They will create intimacy by supposedly telling you their innermost secrets (which will be completely made up) in order to encourage you to do the same. It’s even been shown that psychopaths are accomplished mimics, imitating your speech patterns and body language to create a rapport.
That’s when they start asking for favours. They might want to stay with you, or to borrow money.
A psychopath will find it hard to lure
you in if you avoid giving them intimate information, if you do not call
them and if you are not supportive of their plans…
When PR manager Vanessa met the shy new girl in the office, she took Heather under her wing. Within weeks they were going for lunch every day. Then Heather said her landlord was evicting her and asked if she could stay at Vanessa’s for a while.
Heather never offered to pay rent and was soon taking Vanessa’s clothes and food — but Vanessa felt she was being unkind in getting annoyed. Until one day, Heather vanished. It transpired she had contacted Vanessa’s parents, telling them their daughter was struggling to pay her mortgage and was too embarrassed to ask for a loan. Her parents gave the money to Heather. She was never seen again.
WHAT TO DO
Ask yourself: is this friend asking for bigger and bigger favours without doing anything in return Do they encourage you to cut off other friendships, or use your contacts to benefit themselves Do they seem to have no other friends
A psychopath will find it hard to lure you in if you avoid giving them intimate information, if you do not call them and if you are not supportive of their plans. They have no sense of loyalty and will move on to the next gift horse as soon as you stop playing ball.
IS YOUR BOSS A PSYCHOPATH
Experts estimate that, aside from the criminal population, psychopaths are most frequently found in the corporate world. Many qualities that make a successful business person — extreme self-confidence and ruthlessness — are classic psychopathic traits. They might be exciting to work with when things are going well, but watch out when things go wrong: they will blame anyone but themselves and leave a mess behind.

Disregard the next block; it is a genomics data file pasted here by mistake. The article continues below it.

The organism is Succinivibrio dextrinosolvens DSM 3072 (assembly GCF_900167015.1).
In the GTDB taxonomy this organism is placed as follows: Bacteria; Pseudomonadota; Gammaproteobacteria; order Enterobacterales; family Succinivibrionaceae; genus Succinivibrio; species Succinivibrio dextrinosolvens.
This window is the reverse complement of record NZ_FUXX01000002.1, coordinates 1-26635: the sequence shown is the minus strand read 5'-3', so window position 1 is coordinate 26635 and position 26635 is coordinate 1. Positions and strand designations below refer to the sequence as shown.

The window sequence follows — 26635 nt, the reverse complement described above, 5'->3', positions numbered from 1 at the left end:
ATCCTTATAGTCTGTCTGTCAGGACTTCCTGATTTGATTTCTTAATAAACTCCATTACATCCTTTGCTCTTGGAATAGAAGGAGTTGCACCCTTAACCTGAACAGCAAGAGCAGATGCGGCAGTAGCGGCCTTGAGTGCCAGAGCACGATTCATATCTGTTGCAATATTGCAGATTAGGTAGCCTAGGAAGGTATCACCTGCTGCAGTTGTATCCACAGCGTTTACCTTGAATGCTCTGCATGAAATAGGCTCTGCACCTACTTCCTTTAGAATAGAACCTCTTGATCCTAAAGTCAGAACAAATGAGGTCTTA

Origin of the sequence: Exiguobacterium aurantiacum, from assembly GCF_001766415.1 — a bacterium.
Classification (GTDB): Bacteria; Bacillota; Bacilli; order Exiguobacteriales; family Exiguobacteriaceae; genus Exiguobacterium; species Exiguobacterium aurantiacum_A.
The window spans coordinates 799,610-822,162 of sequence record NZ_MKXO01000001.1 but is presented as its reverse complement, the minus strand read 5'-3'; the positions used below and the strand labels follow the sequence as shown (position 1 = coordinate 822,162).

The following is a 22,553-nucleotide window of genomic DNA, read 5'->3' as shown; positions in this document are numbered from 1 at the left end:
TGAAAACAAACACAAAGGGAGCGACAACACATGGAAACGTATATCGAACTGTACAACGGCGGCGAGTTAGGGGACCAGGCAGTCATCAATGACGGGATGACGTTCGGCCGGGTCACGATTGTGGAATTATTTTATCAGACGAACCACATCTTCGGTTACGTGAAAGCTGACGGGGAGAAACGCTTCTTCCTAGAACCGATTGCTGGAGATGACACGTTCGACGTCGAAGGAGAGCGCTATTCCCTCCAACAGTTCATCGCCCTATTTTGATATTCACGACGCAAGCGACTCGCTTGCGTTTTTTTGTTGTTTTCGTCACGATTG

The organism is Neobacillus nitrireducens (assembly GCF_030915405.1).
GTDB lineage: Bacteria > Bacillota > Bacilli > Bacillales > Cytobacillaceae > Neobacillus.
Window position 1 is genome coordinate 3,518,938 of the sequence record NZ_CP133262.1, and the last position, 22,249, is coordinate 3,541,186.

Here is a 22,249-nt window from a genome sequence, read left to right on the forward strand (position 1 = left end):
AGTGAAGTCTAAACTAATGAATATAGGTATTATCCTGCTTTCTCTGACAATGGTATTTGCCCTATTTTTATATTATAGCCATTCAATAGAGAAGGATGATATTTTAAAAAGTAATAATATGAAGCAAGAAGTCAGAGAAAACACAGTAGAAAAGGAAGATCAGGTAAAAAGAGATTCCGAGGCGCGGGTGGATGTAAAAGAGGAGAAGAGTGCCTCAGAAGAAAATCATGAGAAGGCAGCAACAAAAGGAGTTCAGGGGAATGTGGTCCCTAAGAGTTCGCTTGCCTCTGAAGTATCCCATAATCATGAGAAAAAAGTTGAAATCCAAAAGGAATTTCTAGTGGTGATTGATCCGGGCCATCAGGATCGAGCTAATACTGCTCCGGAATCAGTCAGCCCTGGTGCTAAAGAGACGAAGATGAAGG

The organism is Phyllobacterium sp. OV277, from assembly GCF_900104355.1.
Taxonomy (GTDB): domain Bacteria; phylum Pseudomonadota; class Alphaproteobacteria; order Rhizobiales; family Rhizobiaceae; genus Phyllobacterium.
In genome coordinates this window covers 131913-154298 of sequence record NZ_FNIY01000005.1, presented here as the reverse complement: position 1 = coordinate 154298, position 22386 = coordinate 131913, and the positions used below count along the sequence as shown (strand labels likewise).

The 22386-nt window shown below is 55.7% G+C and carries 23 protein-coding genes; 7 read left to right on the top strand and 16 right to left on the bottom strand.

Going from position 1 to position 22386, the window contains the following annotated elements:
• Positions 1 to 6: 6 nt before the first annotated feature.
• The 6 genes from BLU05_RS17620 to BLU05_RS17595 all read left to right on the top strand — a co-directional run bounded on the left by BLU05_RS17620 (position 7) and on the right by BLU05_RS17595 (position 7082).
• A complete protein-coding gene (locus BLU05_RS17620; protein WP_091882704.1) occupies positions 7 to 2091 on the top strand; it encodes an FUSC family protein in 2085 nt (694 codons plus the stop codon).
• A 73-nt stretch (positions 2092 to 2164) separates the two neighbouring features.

But an office psychopath doesn’t have to be a slick wheeler-dealer. Take middle-aged PA Judy. A mumsy, cosy character, she was the one who people turned to when they needed to offload their problems over a cup of tea. She overhauled the company’s accounting system, telling her bosses the old system was disorganised.
They trusted her, but eventually suppliers started saying they hadn’t been paid. One said Judy had called them at home, asking for money. The partners checked their books and realised Judy had stolen tens of thousands of pounds.
WHAT TO DO
Keep email records — this saves you from being made the scapegoat if something goes wrong.
Keep copies of any emails containing unreasonable demands or unprofessional conduct.
Don’t be persuaded to do favours for colleagues that make you uncomfortable.
Maintain an amiable, professional relationship with the office psychopath, but do not give them any information they can use against you.
All names have been changed. Extracted by Marianne Power from Is There A Psycho In Your Life by Jessica Fellowes and Kerry Daynes (6.99, Coronet).